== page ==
Dropping game elements on the floor and then picking them up
Introduction of elements in the isolation zone
Fail on the arm lift
Pinning (only 1 DQ this year)
Entanglement (also only 1)
Aggressive movement of the robot during drivers.
Before each event starts we have a drivers meeting where we go over:
introduction of elements
Working on the robot and “adjustments”
That seems to give the heads up. The first two happen in the heat of the excitement of the match. The next two are rookie teams / 1st event errors.
I don’t create my own rules. I don’t “imagine the intent” for example Pinning is to less than a 2’ square and it helps if the robot is touching. No “Well they are trapped in their isolation zone by that wall bot and there are no game elements, the GDC would want that called pinning.” If they did, Karthik would have put it in the rules or a forum post.
I call loudly “Blue 88 - Pinning - 4 - 3 - 2 - 1” So it’s not a surprise and teams do move pretty quickly.
If the robot is dead and hasn’t moved, I’m a little slack on the movement of the robot to get the battery plugged in. You can’t spin it around, but if it moves an inch or two while you are jamming your hand in there I’m going to let it slide.
Once it’s moving then it’s hands off.
Finally if there were things that could have become pinning or entanglement I’ll tell the team after the match as a friendly warning that I’m there and I’m watching.
Hey Foster, you forgot a few more DQ’s that our kids did over this season.
a) Frustratingly pushing a dead robot thus imparting energy to send elements to score in the corner (illegal in any game, not just Gateway)
b) grabbing a dangling battery as it dragged on the floor (saving the connector on the battery is noble but still illegal)
c) preloading two barrels instead of one barrel and one ball
d) This may be in Foster’s #6 but doing a Monty Python “Black Knight” impersonation after tipping over by moving your arm to block/entangle the other robot. Come back you coward! (We’ll call that one a draw)
e) Dumping the other alliance color’s game elements outside the field perimeter “accidentally”
f) and the best one, loading the other alliance’s robot with the doubler barrel! Not only did you give them the doubler, but you are DQ’d as well for itneracting with the other alliance’s robot! (The mere stupidity of this action should have been enough of a punishment. A DQ seemed extra harsh, but them’s the rules)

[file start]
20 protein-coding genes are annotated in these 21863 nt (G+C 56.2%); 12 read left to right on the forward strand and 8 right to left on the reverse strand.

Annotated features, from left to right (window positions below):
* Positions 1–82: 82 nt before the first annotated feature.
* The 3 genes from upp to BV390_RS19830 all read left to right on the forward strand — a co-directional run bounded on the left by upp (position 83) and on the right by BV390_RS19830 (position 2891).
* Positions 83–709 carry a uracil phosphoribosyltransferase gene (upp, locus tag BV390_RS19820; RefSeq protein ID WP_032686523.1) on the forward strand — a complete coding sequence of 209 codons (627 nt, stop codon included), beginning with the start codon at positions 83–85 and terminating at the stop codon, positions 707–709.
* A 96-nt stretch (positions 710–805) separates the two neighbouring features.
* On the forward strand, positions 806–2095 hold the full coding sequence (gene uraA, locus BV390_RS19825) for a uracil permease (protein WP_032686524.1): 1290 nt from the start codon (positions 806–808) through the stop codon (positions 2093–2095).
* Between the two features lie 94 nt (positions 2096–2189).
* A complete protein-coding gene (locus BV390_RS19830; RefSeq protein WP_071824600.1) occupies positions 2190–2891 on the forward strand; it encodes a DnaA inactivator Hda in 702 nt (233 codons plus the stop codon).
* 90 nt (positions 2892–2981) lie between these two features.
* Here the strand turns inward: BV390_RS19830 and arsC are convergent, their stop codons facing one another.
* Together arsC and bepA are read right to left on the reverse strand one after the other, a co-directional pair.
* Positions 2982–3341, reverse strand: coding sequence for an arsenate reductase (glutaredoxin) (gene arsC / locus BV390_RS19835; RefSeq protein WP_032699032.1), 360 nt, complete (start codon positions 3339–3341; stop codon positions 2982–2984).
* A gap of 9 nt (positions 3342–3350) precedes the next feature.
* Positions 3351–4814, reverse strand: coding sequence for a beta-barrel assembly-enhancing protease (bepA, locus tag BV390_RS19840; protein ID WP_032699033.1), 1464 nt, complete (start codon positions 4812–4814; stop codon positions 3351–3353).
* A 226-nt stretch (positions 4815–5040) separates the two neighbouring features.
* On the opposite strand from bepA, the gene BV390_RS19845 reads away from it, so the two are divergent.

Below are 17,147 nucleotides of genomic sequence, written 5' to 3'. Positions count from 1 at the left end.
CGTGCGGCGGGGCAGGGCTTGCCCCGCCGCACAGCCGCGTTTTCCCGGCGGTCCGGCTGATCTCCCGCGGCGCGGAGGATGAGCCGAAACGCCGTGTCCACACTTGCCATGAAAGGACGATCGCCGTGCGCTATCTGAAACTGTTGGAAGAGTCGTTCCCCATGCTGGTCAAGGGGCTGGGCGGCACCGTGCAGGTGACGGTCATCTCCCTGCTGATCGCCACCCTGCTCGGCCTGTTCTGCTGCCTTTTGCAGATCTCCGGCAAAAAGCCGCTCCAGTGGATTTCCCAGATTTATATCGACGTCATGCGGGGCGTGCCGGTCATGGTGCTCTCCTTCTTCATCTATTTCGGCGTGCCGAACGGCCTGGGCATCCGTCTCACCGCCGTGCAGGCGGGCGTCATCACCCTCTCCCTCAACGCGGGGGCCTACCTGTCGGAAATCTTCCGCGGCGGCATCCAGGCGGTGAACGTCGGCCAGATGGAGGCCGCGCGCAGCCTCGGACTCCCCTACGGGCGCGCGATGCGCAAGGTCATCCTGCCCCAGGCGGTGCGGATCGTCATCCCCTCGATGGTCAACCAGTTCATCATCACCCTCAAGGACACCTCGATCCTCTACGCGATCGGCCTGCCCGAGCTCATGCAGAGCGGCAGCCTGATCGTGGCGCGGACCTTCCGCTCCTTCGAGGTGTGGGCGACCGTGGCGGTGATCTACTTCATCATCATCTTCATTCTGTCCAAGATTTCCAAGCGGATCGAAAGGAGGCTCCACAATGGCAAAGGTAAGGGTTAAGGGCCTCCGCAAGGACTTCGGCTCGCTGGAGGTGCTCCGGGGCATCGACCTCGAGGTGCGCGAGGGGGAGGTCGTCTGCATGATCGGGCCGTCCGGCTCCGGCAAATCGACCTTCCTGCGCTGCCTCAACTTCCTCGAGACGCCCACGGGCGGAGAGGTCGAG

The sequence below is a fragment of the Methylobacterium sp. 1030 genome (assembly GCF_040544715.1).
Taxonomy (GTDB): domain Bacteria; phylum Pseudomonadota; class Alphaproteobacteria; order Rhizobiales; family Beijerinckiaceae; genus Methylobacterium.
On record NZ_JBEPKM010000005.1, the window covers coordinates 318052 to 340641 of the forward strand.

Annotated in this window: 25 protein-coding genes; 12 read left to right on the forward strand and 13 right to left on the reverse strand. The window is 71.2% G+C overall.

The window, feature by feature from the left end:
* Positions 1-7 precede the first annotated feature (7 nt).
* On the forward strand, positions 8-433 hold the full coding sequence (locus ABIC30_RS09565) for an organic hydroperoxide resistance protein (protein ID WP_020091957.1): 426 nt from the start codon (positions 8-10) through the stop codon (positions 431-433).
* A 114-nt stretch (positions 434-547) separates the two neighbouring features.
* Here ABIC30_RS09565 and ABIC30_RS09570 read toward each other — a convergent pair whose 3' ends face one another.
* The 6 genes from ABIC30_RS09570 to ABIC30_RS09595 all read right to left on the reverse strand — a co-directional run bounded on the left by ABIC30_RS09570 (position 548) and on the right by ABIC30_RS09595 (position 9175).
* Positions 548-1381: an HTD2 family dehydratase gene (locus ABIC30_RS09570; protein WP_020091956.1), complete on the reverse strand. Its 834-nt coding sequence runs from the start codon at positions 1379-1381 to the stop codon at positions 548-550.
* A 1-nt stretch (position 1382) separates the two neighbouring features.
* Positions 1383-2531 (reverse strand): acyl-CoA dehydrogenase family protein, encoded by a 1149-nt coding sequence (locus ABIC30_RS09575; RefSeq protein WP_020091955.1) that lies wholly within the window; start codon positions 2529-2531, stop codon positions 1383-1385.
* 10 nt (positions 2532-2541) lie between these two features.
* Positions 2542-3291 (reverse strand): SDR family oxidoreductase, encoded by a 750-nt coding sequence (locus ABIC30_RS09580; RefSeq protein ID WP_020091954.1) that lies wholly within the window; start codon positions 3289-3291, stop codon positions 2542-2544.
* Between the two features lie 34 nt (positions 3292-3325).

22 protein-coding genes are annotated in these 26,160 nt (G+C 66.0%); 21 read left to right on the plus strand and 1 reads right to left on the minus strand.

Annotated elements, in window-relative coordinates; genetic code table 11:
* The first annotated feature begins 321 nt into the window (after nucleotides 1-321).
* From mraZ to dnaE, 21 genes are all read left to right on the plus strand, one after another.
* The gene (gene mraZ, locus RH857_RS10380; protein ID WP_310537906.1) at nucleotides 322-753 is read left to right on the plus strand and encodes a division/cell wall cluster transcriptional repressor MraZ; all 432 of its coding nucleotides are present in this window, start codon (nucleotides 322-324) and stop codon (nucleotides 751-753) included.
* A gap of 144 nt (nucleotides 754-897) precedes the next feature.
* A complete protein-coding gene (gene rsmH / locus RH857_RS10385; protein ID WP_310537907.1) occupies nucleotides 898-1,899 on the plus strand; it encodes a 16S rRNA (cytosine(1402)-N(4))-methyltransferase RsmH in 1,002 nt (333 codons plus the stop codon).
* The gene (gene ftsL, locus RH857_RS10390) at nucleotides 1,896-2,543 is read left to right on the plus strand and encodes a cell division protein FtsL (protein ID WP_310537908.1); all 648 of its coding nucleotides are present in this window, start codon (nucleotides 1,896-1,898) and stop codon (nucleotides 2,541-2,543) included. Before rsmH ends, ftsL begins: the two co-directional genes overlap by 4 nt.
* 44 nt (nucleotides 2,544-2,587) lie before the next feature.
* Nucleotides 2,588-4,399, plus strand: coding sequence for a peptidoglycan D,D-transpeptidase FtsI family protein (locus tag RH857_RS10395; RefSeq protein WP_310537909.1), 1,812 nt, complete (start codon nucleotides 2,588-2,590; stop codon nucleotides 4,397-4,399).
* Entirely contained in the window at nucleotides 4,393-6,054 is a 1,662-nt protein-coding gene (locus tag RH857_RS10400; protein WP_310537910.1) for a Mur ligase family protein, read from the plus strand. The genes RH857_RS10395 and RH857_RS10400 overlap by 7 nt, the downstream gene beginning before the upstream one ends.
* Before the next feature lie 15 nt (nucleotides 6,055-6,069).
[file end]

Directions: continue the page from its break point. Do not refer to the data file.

My team recently got disqualified at the Latin American Championship. In the final match our alliance partner tipped over, unfortunately, this happened over the gate. The end result was that the robot’s arm was touching the opponent’s isolation zone- instant DQ :mad:.
At important (i.e. qualifying) tournaments they do. At monthly scrimmages they often don’t. Most people can recognise each team’s robot so they don’t really need flags, but I guess it wouldn’t hurt to use them. It’s just a hassle.
Yes, the velcro straps are definitely a rule. That said, I don’t think there are any velcro straps left in the whole of NZ, because the rule was never enforced at the informal events earlier in the season and the straps just all got lost.
Ah yes the Velcro strap. A fine example of retro-engineering. They are a pain and we had them laying in the field for a few events and then stopped using them. We’ve never had a gate bang back down on the field during play without the straps.
I’ll need to remind our teams that they need to practice with the straps for worlds.
At the competitions I’ve seen, the straps are left wrapped around one pole of the gate at the end of the match. Then, when teams go to lift the gate, the strap is squeezed between the two poles, and it becomes nearly impossible to pull it out. Most teams end up holding their gate.
Probably the most common for my region is:
-Introducing the negator and doubler early and/or moving it once it’s been placed
-Not lifting the gate in time (are referees don’t really give you a warning about this rule by the end of the year, it’s kind of a given that you should know it by then)
-Pinning and entangling
-Touching the robot once it has left the tile (usually to plug something back in or switch batteries)
I’ve read every post to the Q&A this season, and I spend my Saturdays explaining the rules to teams and tournament directors and I’ve never read that “applying force to match loads” is a DQ offense. If you know where this came from, can you direct me to the Q&A post or rule?